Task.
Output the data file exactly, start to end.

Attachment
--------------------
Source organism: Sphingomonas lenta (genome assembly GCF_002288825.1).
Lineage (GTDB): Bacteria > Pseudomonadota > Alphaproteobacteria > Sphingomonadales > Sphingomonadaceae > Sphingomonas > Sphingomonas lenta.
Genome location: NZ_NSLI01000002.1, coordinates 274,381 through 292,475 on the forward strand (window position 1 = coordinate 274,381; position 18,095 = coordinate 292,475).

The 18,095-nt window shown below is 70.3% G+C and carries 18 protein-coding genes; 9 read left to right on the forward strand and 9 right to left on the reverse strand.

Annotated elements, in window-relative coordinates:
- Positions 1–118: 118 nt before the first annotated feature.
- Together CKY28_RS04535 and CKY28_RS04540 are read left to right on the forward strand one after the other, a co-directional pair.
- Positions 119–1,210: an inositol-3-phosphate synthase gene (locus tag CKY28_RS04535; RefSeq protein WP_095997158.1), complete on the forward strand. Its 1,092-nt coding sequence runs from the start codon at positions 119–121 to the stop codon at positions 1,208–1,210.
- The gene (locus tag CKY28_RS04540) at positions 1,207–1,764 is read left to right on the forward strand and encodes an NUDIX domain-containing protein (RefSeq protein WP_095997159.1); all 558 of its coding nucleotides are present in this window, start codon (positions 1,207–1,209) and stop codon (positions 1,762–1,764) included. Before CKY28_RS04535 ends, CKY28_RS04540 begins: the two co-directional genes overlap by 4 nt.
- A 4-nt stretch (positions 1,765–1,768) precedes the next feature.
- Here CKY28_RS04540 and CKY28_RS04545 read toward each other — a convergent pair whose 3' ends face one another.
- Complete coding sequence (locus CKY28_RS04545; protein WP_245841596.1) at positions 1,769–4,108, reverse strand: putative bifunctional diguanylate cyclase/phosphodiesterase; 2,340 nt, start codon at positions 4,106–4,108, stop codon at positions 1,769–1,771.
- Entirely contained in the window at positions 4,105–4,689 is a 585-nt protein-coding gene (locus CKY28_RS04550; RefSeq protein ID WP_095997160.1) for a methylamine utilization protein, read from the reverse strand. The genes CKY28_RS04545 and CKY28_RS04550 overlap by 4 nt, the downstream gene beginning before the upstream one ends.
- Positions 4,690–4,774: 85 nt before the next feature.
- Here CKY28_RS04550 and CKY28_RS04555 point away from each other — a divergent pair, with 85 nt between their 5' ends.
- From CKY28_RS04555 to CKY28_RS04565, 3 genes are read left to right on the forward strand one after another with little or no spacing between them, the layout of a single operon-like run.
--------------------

Source organism: Sphingomonas lenta (genome assembly GCF_002288825.1).
Lineage (GTDB): Bacteria > Pseudomonadota > Alphaproteobacteria > Sphingomonadales > Sphingomonadaceae > Sphingomonas > Sphingomonas lenta.
Genome location: NZ_NSLI01000002.1, coordinates 274,381 through 292,475 on the forward strand (window position 1 = coordinate 274,381; position 18,095 = coordinate 292,475).

The 18,095-nt window shown below is 70.3% G+C and carries 18 protein-coding genes; 9 read left to right on the forward strand and 9 right to left on the reverse strand.

Annotated elements, in window-relative coordinates:
- Positions 1–118: 118 nt before the first annotated feature.
- Together CKY28_RS04535 and CKY28_RS04540 are read left to right on the forward strand one after the other, a co-directional pair.
- Positions 119–1,210: an inositol-3-phosphate synthase gene (locus tag CKY28_RS04535; RefSeq protein WP_095997158.1), complete on the forward strand. Its 1,092-nt coding sequence runs from the start codon at positions 119–121 to the stop codon at positions 1,208–1,210.
- The gene (locus tag CKY28_RS04540) at positions 1,207–1,764 is read left to right on the forward strand and encodes an NUDIX domain-containing protein (RefSeq protein WP_095997159.1); all 558 of its coding nucleotides are present in this window, start codon (positions 1,207–1,209) and stop codon (positions 1,762–1,764) included. Before CKY28_RS04535 ends, CKY28_RS04540 begins: the two co-directional genes overlap by 4 nt.
- A 4-nt stretch (positions 1,765–1,768) precedes the next feature.
- Here CKY28_RS04540 and CKY28_RS04545 read toward each other — a convergent pair whose 3' ends face one another.
- Complete coding sequence (locus CKY28_RS04545; protein WP_245841596.1) at positions 1,769–4,108, reverse strand: putative bifunctional diguanylate cyclase/phosphodiesterase; 2,340 nt, start codon at positions 4,106–4,108, stop codon at positions 1,769–1,771.
- Entirely contained in the window at positions 4,105–4,689 is a 585-nt protein-coding gene (locus CKY28_RS04550; RefSeq protein ID WP_095997160.1) for a methylamine utilization protein, read from the reverse strand. The genes CKY28_RS04545 and CKY28_RS04550 overlap by 4 nt, the downstream gene beginning before the upstream one ends.
- Positions 4,690–4,774: 85 nt before the next feature.
- Here CKY28_RS04550 and CKY28_RS04555 point away from each other — a divergent pair, with 85 nt between their 5' ends.
- From CKY28_RS04555 to CKY28_RS04565, 3 genes are read left to right on the forward strand one after another with little or no spacing between them, the layout of a single operon-like run.